Police accountability project defends resident's right to document abuse

Police accountability project defends resident's right to document abuse
Tara Thompson, '03
Law School Office of Communications
January 1, 2003

One of the Police Accountability Project's first activities was to help launch the Stateway Civil Rights Project. A collaboration with resident leadership at the Stateway Gardens housing project on South State Street, the Civil Rights Project works toward better relations between police and the community. Its activities include monitoring and reporting police misconduct within Stateway Gardens.

On March 19, 2001, twenty-five-year-old Kenya Richmond, who had trained with the Civil Rights Project in documenting police transgressions, came upon a scene at Stateway Gardens. A police chase had ended with a police cruiser running up on a sidewalk and hitting a teenage pedestrian, whom officers were taking into custody. Richmond requested that the officers take the teen to the hospital, and began to write down details of the incident, including identifying information about the officers.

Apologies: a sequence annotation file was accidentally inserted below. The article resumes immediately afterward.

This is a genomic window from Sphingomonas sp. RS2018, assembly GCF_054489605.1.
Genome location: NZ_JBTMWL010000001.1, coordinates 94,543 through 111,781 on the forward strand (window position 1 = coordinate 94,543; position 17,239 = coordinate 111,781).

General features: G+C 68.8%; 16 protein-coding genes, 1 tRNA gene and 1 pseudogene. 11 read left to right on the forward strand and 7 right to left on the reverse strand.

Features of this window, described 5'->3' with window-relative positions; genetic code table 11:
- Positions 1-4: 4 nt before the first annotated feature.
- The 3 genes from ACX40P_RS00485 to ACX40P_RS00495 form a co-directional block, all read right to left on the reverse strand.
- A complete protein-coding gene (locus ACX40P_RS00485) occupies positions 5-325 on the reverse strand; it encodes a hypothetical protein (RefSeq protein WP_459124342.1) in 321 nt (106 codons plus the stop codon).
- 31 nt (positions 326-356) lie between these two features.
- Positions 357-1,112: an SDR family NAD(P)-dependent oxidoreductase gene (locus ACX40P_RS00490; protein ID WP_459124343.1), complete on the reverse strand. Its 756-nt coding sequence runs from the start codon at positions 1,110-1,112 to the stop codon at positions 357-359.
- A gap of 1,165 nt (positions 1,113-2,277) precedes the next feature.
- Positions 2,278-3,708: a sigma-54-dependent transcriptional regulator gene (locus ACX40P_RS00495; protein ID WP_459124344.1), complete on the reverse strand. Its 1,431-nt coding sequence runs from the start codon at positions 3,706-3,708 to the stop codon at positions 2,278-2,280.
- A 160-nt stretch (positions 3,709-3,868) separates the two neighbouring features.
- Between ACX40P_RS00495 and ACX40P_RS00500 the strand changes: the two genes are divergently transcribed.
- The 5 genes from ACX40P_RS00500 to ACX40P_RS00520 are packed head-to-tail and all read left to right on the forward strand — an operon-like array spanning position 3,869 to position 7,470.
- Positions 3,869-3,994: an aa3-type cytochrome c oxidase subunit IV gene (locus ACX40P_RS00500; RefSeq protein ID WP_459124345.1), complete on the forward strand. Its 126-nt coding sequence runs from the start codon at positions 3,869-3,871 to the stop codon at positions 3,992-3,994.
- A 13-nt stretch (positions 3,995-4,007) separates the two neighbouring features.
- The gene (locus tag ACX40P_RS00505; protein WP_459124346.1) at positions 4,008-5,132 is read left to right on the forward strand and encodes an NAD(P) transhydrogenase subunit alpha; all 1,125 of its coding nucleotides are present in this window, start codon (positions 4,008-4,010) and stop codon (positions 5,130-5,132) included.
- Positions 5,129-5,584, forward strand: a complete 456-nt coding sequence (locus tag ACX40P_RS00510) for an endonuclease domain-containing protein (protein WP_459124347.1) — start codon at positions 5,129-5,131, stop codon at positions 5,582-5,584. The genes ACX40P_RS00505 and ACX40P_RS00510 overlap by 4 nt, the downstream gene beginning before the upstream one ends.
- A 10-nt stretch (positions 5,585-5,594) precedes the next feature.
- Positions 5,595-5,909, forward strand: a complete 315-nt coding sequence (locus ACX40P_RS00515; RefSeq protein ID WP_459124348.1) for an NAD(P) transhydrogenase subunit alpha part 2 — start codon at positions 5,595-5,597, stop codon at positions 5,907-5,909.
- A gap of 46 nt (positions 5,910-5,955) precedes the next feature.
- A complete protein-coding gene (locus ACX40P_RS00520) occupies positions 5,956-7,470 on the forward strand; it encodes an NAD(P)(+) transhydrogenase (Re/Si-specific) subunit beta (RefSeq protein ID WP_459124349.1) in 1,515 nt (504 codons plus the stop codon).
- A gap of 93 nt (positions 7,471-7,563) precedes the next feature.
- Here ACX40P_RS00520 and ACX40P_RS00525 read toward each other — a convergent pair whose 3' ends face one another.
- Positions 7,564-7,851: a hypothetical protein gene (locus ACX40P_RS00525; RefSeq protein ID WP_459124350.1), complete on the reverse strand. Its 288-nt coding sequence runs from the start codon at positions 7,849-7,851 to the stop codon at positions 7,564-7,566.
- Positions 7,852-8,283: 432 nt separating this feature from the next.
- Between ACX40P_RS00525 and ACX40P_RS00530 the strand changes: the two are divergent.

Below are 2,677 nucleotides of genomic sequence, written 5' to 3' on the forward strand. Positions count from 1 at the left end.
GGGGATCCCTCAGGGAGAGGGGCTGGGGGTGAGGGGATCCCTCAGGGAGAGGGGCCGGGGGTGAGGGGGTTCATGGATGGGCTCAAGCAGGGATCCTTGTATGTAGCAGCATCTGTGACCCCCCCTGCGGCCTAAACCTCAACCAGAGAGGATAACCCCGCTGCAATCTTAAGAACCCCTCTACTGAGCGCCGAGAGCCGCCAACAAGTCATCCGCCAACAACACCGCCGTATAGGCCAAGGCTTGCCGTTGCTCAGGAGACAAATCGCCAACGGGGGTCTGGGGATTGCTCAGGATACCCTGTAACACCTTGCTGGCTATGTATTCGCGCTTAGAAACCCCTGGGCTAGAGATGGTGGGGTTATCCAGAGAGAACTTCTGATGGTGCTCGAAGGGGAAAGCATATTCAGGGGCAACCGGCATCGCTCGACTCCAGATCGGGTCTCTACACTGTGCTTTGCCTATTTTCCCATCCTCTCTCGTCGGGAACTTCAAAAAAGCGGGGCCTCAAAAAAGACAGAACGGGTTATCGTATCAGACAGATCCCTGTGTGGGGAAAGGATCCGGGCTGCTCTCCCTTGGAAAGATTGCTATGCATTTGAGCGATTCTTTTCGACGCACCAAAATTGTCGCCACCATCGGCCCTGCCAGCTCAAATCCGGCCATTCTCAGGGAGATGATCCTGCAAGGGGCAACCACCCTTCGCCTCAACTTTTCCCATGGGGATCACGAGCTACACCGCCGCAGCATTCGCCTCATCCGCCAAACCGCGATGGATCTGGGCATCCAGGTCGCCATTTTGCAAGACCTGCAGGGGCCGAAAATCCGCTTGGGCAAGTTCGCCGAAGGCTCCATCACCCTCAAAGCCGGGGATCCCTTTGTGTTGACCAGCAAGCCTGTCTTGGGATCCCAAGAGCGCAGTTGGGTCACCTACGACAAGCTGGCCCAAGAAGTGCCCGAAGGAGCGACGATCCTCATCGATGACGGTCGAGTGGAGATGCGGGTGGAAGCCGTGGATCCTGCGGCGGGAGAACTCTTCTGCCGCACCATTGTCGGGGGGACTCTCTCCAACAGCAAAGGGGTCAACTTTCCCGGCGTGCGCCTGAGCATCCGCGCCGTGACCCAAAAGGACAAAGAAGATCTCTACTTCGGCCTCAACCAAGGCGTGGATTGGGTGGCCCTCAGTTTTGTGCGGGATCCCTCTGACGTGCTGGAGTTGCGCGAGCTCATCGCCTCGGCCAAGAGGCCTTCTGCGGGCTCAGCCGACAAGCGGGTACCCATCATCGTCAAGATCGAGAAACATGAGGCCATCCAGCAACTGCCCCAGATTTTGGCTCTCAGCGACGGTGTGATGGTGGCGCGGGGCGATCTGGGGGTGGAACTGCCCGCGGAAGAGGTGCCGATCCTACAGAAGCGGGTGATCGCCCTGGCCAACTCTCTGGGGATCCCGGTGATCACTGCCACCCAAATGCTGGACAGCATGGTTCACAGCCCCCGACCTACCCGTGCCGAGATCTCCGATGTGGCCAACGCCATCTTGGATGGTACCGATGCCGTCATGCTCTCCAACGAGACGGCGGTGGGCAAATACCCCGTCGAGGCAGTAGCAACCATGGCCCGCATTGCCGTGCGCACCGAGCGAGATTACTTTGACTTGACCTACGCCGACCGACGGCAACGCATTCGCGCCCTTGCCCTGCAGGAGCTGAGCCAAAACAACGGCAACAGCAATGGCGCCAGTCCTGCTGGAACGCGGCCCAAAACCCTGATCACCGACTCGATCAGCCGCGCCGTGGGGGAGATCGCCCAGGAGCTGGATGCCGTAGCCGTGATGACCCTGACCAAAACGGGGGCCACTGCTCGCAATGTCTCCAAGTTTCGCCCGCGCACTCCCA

The police arrested Richmond, confiscated and destroyed his notes, and took him to the station. Along the way, they directed racial epithets at him and mocked his efforts to exercise his First Amendment rights. The officers falsely charged Richmond with directing narcotics traffic, and Richmond spent several hours in police custody--missing his daughter's eighth birthday party--before he was finally released.